Sunday, June 11, 2017

DK My Way: Gear And Comments

The Gen I Fargo in Americus
The gear and clothing I used for the century ride in Kansas was spot on, for the most part. I wanted to detail what I used and what was good or not so good here, in case anyone wanted a reference and ideas on what to do for a ride in the Flint Hills.

First of all, it has been my experience down there that water, specifically having enough of it, is a big challenge to riding the Flint Hills. There are some pretty remote places down there with no chances for resupply of water. Added to this is the fact that, generally speaking, the area is windy and somewhat arid. This has the effect of sucking your moisture out of you without you realizing it. Staying hydrated, in my opinion, is mission number one when setting up for a self supported ride in the Flint Hills.

The Gen I Fargo is a bicycle that has a lot of braze ons for water bottle cages. This along with the Wolf Tooth B Rad System afforded me the opportunity to carry six water bottles of water. I could have gone with seven, but the lowest, down tube mounted bottle I reserved for my tool kit. I'll talk about the B Rad System in more detail in a separate review, but (spoiler alert), it works. I was glad I got that before the trip.

The capabilities of the B Rad equipped Gen I Fargo allowed me to get by without a hydration back pack. I carried nothing at all on my back except a few odd things in jersey pockets. This allowed me to not have to suffer the beat down of 3 liters of water on my back over Kansan gravel roads. I had plenty of water, but given the conditions this time, I wasn't really tested in this.

You can see my Bike Bag Dude "Chaff" bag hanging in the front of my bike here.
The Bike Bag Dude's Chaff Bags have been a staple of my set ups over the past 5 years or so now. I would not ever do a long, extended tour or day ride without at least one of these on my bicycle.

This time I used the single Chaff Bag I took for tube and tool storage, along with the convenience of having a quick place to shove used almond butter packets and other trash. I attached this bag to my Bar Yak System.

The Bar Yak System I use is a combination of the load bars, aero carbon bar ends with a titanium cross bar, and the Pergrine Arm Rests. I also attached the Q; Pro cue sheet holder to the load bars. The cue sheet holder is awesome and probably something I should have had a long time ago. The Bar Yak arm rests and aero bar end set up allows me to relieve hand pressure and prevent numbness. Obviously it is more aero as well. The load bars are a great place to strap an under the bar roll or, as in my case, the Chaff Bag. I even mount my light off the Ti cross bar, so there is that bit of versatility to take advantage of here as well.

I did not use a frame bag or traditional "under the top tube" half bag/tank bag/triangle sort of deal this time. First, it really doesn't work to have that and all the water bottles on the bike. Secondly, I was trying to minimize my kit. I did use my Bike Bag Dude Garage top tube "fuel tank style" bag. I also used a just acquired Carousel Designs top tube bag that is most like a "Jerry Can" from Revelate, but kind of different. In the Garage Bag I stowed food, a few small tools, lip balm, and other items I wanted quick access to. In the Carousel Designs bag I stowed my Lezyne mini pump and all my maps I needed.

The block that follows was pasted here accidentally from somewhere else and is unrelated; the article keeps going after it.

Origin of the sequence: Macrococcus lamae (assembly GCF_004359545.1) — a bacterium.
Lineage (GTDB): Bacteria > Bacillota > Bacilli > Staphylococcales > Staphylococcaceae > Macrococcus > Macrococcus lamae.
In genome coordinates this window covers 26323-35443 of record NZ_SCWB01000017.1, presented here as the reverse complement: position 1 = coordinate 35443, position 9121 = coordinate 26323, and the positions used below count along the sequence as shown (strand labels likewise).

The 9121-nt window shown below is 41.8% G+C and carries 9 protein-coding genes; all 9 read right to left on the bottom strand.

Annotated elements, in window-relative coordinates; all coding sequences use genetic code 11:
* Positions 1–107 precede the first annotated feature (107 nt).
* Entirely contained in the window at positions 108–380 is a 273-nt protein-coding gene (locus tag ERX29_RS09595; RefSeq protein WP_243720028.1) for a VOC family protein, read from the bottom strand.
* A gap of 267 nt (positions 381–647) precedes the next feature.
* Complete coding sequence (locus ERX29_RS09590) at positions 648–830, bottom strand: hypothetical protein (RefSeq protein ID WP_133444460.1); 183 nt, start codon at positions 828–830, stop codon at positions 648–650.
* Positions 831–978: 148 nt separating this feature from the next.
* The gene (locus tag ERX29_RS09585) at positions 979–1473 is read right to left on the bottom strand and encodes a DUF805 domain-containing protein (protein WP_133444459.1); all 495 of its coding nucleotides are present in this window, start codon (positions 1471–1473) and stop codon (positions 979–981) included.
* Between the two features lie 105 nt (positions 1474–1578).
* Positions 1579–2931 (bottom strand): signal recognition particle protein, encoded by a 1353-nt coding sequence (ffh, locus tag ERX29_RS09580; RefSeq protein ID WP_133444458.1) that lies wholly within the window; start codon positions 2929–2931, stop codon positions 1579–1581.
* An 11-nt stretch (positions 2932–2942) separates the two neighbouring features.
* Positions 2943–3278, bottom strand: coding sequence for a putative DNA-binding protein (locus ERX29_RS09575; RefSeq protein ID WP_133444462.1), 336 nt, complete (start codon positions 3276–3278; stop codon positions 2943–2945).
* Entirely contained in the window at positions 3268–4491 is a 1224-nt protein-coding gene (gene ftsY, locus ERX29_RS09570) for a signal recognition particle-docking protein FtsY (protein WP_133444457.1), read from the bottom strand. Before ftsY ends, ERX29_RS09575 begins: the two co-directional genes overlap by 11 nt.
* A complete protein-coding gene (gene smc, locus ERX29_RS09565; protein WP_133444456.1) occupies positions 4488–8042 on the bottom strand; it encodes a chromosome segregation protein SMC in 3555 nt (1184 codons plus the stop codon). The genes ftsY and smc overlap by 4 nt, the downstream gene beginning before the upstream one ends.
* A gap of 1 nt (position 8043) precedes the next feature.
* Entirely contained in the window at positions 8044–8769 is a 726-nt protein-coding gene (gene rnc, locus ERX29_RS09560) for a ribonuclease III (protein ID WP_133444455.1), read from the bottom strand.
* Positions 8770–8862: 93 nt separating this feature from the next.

Luxy Bar, Gevenalle shifters, Bar Yak, Terrene Honali tires, and my Trelock Control Ion light are seen here.
I did not use a saddle/seat tube mounted bag, although I brought one by Banjo Brothers in the event I thought I might need to carry rain gear. The improved forecast ixnayed that choice from the final set up.

I also swapped out my BodyFloat seat post for my Salsa Cycles Ti Regulator post. I did that mostly so I had the option to run a saddle/seat post mounted bag, but in the end I think it worked out well in terms of comfort. It isn't as compliant as the BodyFloat, but it feels better when climbing because it isn't as compliant as the BodyFloat post. I missed the BodyFloat on the copious amounts of washboard road, but other than that, no. The saddle was changed to a WTB Pure, by the way. A Brooks Cambium will get put on at some point.

The Terrene Honali tires were really nice. See my review here

Clothing was my new kit with a Bontrager base layer tank underneath. Thin wool socks, 8"ers, and my Shimano three strap mtb shoes were on my feet. On my head I had a Twin Six cycling hat and my Bontrager helmet. Eyewear was from Oakley.

Nutrition was basically Epic pemmican bars and Justin's Almond Butter packets.I did have some salty chips and the Budweiser. I used Gu energy electrolyte tabs since I forgot my Elete at home. I drank 11 bottles of water throughout the ride.

Comments: Mentally I used a couple "mantras" on this ride. One was "Shift early-shift often." I said this at the beginning of almost every hill. I have a tendency to mash, so I used this little phrase as a way to remind myself to shift and spin. The other was "Enjoy the ride". Sounds simple, but this helped when I found myself suffering, or going too hard. If I was hurting, I tried to focus on things around me that brought me joy or put a smile on my face. If I was going too hard, it was a way that I could limit my output and be more attentive to burning up too many matches.

I also allowed myself to take as many images as I wanted to. This was about enjoyment, not racing. I wanted to take in as much as I could on this ride. That said, when I got back, had showered, and had walked down to the start line, there werestill riders coming in for their DK100 Half Pint finish. So, maybe I should start "racing" the way I rode the DK My Way!

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